Women who have more kids may age slowly, suggests a new study that found the number of children born to a woman influences the rate at which her body ages.
Researchers at Simon Fraser University in Canada found that women who give birth to more surviving children exhibited longer telomeres.
Telomeres are the protective tips found at the end of each DNA strand and are indicative of cellular ageing. Longer telomeres are integral to cell replication and are associated with longevity.
The study assessed the number of children born to 75 women from two neighbouring indigenous rural Guatemalan communities, and their telomere lengths.
The participants’ telomere lengths were measured at two time points 13 years apart, through salivary specimens and buccal swabs.
This was the first study to examine the direct association between the number of children and telomere shortening in humans over time.
According to the researchers, the study findings contradict life history theory which predicts that producing a higher number of offspring accelerates the pace of biological ageing.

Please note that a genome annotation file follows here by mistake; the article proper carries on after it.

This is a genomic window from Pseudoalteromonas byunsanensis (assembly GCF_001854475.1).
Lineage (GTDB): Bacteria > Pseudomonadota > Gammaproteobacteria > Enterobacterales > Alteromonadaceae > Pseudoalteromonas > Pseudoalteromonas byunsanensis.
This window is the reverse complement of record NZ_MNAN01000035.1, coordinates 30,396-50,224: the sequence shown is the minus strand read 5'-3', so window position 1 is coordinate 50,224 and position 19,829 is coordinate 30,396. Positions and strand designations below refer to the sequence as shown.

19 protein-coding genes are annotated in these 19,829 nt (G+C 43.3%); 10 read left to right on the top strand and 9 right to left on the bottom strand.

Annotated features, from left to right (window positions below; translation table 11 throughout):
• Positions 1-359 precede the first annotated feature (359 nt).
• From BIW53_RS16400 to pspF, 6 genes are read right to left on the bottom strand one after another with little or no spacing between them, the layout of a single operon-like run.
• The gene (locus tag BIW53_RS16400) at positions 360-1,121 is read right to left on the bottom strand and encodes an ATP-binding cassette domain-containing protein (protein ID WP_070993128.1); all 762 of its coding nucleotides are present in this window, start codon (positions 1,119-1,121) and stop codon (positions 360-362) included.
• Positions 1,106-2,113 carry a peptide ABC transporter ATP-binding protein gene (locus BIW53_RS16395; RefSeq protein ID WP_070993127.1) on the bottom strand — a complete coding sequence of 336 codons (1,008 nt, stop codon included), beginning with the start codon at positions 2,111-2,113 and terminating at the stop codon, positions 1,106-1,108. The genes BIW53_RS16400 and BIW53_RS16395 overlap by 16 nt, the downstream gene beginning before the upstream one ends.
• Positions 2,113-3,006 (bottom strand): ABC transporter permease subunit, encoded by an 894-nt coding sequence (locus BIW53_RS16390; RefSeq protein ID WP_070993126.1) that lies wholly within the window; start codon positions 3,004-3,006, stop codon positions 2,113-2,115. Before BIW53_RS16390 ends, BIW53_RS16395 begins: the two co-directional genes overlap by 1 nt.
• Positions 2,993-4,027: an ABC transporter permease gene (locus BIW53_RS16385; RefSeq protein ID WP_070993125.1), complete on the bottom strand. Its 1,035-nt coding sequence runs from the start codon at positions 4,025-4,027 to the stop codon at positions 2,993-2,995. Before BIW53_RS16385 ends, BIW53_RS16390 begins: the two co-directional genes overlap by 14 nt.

“The slower pace of telomere shortening found in the study participants who have more children however, may be attributed to the dramatic increase in oestrogen, a hormone produced during pregnancy,” said Pablo Nepomnaschy, who led the study.
“Oestrogen functions as a potent antioxidant that protects cells against telomere shortening,” he added.
The social environment that the study participants live in may also influence the relationship between their reproductive efforts and the pace of ageing.
“The women we followed over the course of the study were from natural fertility populations where mothers who bear numerous children receive more social support from their relatives and friends,” Nepomnaschy said.
“Greater support leads to an increase in the amount of metabolic energy that can be allocated to tissue maintenance, thereby slowing down the process of ageing,” he added.